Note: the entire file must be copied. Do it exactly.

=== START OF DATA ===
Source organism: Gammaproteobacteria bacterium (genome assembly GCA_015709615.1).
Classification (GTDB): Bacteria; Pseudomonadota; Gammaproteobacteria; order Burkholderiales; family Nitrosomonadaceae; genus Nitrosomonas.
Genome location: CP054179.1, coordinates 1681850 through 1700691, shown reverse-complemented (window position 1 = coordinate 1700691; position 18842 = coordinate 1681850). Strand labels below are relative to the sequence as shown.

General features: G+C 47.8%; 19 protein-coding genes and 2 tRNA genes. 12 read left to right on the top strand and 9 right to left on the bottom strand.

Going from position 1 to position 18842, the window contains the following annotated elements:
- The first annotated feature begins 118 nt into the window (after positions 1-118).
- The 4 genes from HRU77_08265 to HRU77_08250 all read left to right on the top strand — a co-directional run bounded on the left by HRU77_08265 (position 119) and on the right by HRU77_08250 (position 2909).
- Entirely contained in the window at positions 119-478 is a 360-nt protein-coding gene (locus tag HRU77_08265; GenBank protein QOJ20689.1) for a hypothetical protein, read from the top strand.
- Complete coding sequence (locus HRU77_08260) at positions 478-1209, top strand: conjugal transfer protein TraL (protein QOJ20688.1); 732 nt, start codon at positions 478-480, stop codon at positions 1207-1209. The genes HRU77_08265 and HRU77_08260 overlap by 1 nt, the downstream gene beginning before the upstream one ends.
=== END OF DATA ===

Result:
Source organism: Gammaproteobacteria bacterium (genome assembly GCA_015709615.1).
Classification (GTDB): Bacteria; Pseudomonadota; Gammaproteobacteria; order Burkholderiales; family Nitrosomonadaceae; genus Nitrosomonas.
Genome location: CP054179.1, coordinates 1681850 through 1700691, shown reverse-complemented (window position 1 = coordinate 1700691; position 18842 = coordinate 1681850). Strand labels below are relative to the sequence as shown.

General features: G+C 47.8%; 19 protein-coding genes and 2 tRNA genes. 12 read left to right on the top strand and 9 right to left on the bottom strand.

Going from position 1 to position 18842, the window contains the following annotated elements:
- The first annotated feature begins 118 nt into the window (after positions 1-118).
- The 4 genes from HRU77_08265 to HRU77_08250 all read left to right on the top strand — a co-directional run bounded on the left by HRU77_08265 (position 119) and on the right by HRU77_08250 (position 2909).
- Entirely contained in the window at positions 119-478 is a 360-nt protein-coding gene (locus tag HRU77_08265; GenBank protein QOJ20689.1) for a hypothetical protein, read from the top strand.
- Complete coding sequence (locus HRU77_08260) at positions 478-1209, top strand: conjugal transfer protein TraL (protein QOJ20688.1); 732 nt, start codon at positions 478-480, stop codon at positions 1207-1209. The genes HRU77_08265 and HRU77_08260 overlap by 1 nt, the downstream gene beginning before the upstream one ends.